The Santa Clarita Valley Chamber of Commerce and the Valley Industrial Association have both endorsed Measure M, a ballot initiative that will be on the November 7 general election ballot. Measure M will provide funds for College of the Canyons to add critically needed classrooms and labs, and ease overcrowding at the college.
Crowded conditions at the college have reached a significant level with more than 2,200 students being placed on waiting lists rather than in classrooms during the last semester. In addition, many students are forced to either delay or put their educational goals on hold when they can’t get the classes or training they need, when they need it.
Sue Bozman, college spokesperson said, “The student population at College of the Canyons is well above 18,000 per semester, exceeding a milestone not expected until 2011.”
The Chamber of Commerce and VIA represent hundreds of businesses and manufacturers in the Santa Clarita Valley and their endorsement of Measure M recognizes the value that College of the Canyons provides them. The college trains employees for hundreds of local businesses and provides process improvement training for manufacturers. COC graduates and people trained at the college constitute an important labor pool for existing businesses and companies looking to relocate to the area find the depth and breadth of the labor pool to be very attractive.
Dan Goetz, President and CEO of UltraViolet Devices said, “College of the Canyons graduates are extremely valuable to our local economy. Motivated, had-working students leave COC with up-to-date career skills and the confidence to succeed.” Goetz is encouraging other business leaders to join him in supporting Measure M.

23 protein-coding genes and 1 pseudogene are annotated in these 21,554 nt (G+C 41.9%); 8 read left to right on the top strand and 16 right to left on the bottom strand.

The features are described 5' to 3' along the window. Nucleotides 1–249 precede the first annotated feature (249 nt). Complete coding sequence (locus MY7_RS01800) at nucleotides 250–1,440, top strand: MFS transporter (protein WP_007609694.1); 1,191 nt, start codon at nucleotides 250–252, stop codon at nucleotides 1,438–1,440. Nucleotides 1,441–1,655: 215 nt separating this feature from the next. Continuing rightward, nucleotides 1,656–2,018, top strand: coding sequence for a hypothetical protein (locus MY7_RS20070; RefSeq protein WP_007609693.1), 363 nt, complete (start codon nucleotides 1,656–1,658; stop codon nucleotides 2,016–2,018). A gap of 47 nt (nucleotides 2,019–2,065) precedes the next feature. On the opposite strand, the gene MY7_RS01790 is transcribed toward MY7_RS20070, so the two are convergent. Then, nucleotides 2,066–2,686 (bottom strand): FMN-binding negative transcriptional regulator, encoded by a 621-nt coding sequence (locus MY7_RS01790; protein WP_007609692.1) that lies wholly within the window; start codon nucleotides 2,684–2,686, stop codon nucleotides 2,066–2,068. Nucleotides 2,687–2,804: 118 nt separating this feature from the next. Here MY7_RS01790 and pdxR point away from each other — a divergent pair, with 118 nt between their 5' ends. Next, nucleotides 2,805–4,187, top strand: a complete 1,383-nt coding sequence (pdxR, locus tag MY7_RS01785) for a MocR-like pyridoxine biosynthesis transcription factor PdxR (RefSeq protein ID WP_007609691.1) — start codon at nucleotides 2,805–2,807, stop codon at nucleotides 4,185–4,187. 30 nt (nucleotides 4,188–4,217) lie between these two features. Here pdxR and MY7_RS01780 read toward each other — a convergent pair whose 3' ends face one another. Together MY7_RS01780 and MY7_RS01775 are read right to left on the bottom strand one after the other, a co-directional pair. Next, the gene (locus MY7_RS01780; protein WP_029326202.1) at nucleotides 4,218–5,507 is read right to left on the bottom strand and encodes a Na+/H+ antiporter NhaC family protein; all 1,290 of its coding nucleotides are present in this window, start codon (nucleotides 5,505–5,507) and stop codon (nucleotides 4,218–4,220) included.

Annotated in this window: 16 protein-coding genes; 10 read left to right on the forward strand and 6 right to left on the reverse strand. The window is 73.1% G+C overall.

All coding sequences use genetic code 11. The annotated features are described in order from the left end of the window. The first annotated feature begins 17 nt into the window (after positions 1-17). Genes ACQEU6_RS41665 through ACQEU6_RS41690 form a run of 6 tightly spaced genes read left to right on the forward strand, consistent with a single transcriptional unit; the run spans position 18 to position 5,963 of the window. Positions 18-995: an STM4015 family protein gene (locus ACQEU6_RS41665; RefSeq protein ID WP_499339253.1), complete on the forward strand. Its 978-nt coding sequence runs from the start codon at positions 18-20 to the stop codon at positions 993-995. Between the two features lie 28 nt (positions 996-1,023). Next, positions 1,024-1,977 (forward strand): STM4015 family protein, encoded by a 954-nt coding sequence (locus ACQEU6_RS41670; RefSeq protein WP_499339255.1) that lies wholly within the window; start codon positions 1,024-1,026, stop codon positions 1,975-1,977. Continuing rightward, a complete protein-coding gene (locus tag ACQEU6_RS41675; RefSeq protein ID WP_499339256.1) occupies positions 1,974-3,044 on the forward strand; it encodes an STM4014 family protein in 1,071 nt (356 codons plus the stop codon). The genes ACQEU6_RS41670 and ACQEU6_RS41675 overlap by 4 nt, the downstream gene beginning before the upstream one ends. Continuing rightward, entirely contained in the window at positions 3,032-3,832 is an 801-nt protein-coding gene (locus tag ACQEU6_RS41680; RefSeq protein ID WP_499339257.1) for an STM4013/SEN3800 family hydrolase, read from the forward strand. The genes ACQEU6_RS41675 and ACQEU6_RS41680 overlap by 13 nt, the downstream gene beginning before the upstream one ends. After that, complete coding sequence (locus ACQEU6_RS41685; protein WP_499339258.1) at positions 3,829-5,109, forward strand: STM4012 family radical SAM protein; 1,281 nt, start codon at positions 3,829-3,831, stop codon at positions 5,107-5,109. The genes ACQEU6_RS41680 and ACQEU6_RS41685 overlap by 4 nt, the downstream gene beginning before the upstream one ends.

While many people in the community don’t realize it, the college is one of the largest employers in the Santa Clarita Valley. In addition to the educational and workforce training services the college provides, it contributes directly to the economic development and health of our community through employment, business activity and capital construction.
As the college pays its employees, contractors and vendors for services and goods, funds flow into the community and are multiplied many times as those who receive funds spend them again and again in their own purchases of goods and services. Local businesses and industries thrive from the education and training the college provides, as well as the economic impact of its operations.
The Santa Clarita Valley Chamber of Commerce and the Valley Industrial Association have made a very strong statement about the college’s value to the economic health of our communities by endorsing the college’s plan to maximize student access on both the main and Canyon Country campuses, continue workforce training at the highest levels possible and improving and upgrading student access to current technologies.